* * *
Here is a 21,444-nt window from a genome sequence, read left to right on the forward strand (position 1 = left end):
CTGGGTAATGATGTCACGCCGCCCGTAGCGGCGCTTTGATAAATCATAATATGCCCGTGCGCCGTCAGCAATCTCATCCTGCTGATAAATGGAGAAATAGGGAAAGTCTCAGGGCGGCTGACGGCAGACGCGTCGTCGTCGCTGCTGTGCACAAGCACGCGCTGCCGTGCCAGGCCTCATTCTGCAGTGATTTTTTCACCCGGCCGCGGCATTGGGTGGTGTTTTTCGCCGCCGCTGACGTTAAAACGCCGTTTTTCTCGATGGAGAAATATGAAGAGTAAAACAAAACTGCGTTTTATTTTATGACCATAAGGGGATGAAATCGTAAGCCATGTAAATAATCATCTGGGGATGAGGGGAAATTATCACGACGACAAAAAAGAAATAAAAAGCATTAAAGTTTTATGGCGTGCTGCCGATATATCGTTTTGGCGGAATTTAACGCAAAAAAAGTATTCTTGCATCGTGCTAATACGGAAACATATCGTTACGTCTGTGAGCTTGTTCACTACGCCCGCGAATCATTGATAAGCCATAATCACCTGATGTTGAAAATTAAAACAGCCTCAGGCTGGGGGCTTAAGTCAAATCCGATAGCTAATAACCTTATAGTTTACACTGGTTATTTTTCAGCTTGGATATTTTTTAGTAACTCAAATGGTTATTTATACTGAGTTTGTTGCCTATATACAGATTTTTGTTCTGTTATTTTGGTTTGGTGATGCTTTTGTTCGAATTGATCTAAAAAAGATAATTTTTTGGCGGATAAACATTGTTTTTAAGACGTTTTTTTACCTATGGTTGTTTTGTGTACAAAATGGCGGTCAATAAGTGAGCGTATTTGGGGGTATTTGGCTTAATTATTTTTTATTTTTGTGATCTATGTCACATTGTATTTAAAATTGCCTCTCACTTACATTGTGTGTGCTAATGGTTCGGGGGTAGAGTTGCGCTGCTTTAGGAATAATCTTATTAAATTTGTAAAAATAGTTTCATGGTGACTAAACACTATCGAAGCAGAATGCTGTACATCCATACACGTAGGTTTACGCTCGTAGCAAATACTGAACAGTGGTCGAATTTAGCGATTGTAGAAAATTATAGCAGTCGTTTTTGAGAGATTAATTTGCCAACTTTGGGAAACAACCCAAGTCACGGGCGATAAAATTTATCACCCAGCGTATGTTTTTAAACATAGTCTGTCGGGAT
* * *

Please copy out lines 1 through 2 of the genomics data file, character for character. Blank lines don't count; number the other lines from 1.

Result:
Here is a 21,444-nt window from a genome sequence, read left to right on the forward strand (position 1 = left end):
CTGGGTAATGATGTCACGCCGCCCGTAGCGGCGCTTTGATAAATCATAATATGCCCGTGCGCCGTCAGCAATCTCATCCTGCTGATAAATGGAGAAATAGGGAAAGTCTCAGGGCGGCTGACGGCAGACGCGTCGTCGTCGCTGCTGTGCACAAGCACGCGCTGCCGTGCCAGGCCTCATTCTGCAGTGATTTTTTCACCCGGCCGCGGCATTGGGTGGTGTTTTTCGCCGCCGCTGACGTTAAAACGCCGTTTTTCTCGATGGAGAAATATGAAGAGTAAAACAAAACTGCGTTTTATTTTATGACCATAAGGGGATGAAATCGTAAGCCATGTAAATAATCATCTGGGGATGAGGGGAAATTATCACGACGACAAAAAAGAAATAAAAAGCATTAAAGTTTTATGGCGTGCTGCCGATATATCGTTTTGGCGGAATTTAACGCAAAAAAAGTATTCTTGCATCGTGCTAATACGGAAACATATCGTTACGTCTGTGAGCTTGTTCACTACGCCCGCGAATCATTGATAAGCCATAATCACCTGATGTTGAAAATTAAAACAGCCTCAGGCTGGGGGCTTAAGTCAAATCCGATAGCTAATAACCTTATAGTTTACACTGGTTATTTTTCAGCTTGGATATTTTTTAGTAACTCAAATGGTTATTTATACTGAGTTTGTTGCCTATATACAGATTTTTGTTCTGTTATTTTGGTTTGGTGATGCTTTTGTTCGAATTGATCTAAAAAAGATAATTTTTTGGCGGATAAACATTGTTTTTAAGACGTTTTTTTACCTATGGTTGTTTTGTGTACAAAATGGCGGTCAATAAGTGAGCGTATTTGGGGGTATTTGGCTTAATTATTTTTTATTTTTGTGATCTATGTCACATTGTATTTAAAATTGCCTCTCACTTACATTGTGTGTGCTAATGGTTCGGGGGTAGAGTTGCGCTGCTTTAGGAATAATCTTATTAAATTTGTAAAAATAGTTTCATGGTGACTAAACACTATCGAAGCAGAATGCTGTACATCCATACACGTAGGTTTACGCTCGTAGCAAATACTGAACAGTGGTCGAATTTAGCGATTGTAGAAAATTATAGCAGTCGTTTTTGAGAGATTAATTTGCCAACTTTGGGAAACAACCCAAGTCACGGGCGATAAAATTTATCACCCAGCGTATGTTTTTAAACATAGTCTGTCGGGAT